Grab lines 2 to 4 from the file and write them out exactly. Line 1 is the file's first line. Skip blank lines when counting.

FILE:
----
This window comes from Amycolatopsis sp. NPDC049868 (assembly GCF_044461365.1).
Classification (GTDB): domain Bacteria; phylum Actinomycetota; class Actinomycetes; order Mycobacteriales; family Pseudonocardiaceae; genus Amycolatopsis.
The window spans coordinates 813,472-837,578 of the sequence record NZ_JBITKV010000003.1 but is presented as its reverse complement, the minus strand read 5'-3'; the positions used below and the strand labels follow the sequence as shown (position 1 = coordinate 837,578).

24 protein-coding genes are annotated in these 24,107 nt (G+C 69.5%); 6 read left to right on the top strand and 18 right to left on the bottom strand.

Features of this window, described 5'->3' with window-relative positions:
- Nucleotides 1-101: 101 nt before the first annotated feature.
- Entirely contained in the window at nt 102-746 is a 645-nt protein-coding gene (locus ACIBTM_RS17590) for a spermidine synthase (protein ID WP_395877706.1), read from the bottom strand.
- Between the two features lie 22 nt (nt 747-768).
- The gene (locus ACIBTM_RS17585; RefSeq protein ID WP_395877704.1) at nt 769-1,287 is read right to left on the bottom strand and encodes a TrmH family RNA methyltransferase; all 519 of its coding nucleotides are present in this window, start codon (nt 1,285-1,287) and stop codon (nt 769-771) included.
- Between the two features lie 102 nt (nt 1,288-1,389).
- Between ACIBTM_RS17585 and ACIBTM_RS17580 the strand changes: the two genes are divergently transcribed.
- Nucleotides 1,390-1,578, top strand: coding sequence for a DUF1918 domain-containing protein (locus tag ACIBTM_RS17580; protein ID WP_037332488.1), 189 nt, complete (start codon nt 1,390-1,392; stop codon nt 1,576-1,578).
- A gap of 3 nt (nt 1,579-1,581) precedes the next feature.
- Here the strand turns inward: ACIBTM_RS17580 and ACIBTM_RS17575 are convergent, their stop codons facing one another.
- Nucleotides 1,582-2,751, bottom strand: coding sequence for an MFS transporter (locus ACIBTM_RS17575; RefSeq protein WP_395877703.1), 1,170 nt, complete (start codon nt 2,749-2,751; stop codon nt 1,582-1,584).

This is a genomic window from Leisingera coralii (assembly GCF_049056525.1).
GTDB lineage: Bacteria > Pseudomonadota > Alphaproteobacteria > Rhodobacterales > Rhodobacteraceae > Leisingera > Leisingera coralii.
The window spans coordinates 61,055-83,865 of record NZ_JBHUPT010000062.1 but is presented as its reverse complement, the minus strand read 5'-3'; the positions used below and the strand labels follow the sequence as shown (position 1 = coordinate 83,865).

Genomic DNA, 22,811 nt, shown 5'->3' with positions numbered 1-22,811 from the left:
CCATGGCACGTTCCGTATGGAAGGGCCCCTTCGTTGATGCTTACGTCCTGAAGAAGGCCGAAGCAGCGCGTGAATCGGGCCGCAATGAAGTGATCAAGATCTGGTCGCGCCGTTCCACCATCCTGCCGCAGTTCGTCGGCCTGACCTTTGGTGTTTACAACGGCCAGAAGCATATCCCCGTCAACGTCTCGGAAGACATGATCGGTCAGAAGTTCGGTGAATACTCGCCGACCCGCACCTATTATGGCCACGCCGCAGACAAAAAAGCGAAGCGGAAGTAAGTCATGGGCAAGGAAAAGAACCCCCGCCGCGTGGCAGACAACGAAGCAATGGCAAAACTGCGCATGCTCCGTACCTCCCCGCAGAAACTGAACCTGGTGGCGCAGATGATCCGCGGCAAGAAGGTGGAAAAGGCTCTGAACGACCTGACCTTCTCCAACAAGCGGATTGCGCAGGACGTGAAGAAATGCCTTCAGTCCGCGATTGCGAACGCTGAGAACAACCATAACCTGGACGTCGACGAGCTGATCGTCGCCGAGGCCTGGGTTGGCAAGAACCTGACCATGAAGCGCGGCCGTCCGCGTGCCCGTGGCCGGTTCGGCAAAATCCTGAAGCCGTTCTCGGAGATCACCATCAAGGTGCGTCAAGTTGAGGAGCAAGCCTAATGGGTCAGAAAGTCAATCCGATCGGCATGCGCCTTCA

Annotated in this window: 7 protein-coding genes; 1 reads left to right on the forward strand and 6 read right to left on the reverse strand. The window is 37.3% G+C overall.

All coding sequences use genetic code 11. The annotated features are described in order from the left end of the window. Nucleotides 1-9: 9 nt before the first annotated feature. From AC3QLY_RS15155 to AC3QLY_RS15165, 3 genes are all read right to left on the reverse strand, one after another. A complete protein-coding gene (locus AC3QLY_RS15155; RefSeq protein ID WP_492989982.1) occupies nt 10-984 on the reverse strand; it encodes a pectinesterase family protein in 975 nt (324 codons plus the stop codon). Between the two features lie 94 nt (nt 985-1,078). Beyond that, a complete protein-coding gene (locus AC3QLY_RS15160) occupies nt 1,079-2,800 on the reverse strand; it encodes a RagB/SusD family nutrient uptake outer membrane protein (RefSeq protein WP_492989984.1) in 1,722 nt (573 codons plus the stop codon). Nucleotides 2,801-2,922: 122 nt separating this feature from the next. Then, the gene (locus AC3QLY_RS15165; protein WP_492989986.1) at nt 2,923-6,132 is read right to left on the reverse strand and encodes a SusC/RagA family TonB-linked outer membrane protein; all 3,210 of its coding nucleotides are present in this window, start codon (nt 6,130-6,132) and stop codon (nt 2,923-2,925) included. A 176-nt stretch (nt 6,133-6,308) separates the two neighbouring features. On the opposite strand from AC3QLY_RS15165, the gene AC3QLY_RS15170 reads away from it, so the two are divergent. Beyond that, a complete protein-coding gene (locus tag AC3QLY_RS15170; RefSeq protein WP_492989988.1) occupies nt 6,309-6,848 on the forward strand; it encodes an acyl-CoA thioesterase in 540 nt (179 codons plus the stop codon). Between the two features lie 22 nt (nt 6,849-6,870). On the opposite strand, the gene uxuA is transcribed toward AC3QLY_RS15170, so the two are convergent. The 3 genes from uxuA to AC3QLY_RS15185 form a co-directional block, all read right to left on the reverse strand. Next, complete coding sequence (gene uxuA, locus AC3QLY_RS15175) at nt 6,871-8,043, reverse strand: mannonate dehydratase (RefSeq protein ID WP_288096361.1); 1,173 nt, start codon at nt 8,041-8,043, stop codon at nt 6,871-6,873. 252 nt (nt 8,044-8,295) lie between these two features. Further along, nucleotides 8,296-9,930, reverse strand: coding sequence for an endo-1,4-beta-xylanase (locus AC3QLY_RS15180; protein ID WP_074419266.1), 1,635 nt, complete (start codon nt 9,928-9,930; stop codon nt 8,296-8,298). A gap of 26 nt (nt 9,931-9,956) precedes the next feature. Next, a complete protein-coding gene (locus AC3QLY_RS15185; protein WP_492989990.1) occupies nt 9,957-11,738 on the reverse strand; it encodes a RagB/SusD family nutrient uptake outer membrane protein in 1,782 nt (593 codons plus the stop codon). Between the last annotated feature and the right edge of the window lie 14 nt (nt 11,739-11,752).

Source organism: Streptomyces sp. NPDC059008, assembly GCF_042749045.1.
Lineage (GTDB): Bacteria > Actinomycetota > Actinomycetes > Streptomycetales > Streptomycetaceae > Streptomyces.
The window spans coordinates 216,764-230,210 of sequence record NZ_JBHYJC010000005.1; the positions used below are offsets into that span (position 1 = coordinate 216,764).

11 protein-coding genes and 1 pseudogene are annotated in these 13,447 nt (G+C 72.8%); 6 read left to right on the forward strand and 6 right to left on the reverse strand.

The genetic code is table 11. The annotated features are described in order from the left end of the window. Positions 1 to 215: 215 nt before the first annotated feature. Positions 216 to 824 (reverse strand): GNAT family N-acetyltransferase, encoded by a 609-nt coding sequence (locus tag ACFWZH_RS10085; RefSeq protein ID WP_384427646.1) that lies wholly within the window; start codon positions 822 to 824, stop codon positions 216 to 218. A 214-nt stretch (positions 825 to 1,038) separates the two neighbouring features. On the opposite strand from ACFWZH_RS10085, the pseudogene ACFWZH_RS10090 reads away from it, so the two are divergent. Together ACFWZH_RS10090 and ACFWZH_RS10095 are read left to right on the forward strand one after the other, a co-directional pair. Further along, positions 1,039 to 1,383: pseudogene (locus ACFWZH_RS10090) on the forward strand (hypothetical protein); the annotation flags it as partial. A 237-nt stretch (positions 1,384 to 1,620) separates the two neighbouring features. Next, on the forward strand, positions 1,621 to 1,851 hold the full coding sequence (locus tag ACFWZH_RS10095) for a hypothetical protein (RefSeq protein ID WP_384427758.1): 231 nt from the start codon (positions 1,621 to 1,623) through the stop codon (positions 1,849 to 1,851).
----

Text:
Classification (GTDB): domain Bacteria; phylum Actinomycetota; class Actinomycetes; order Mycobacteriales; family Pseudonocardiaceae; genus Amycolatopsis.
The window spans coordinates 813,472-837,578 of the sequence record NZ_JBITKV010000003.1 but is presented as its reverse complement, the minus strand read 5'-3'; the positions used below and the strand labels follow the sequence as shown (position 1 = coordinate 837,578).

24 protein-coding genes are annotated in these 24,107 nt (G+C 69.5%); 6 read left to right on the top strand and 18 right to left on the bottom strand.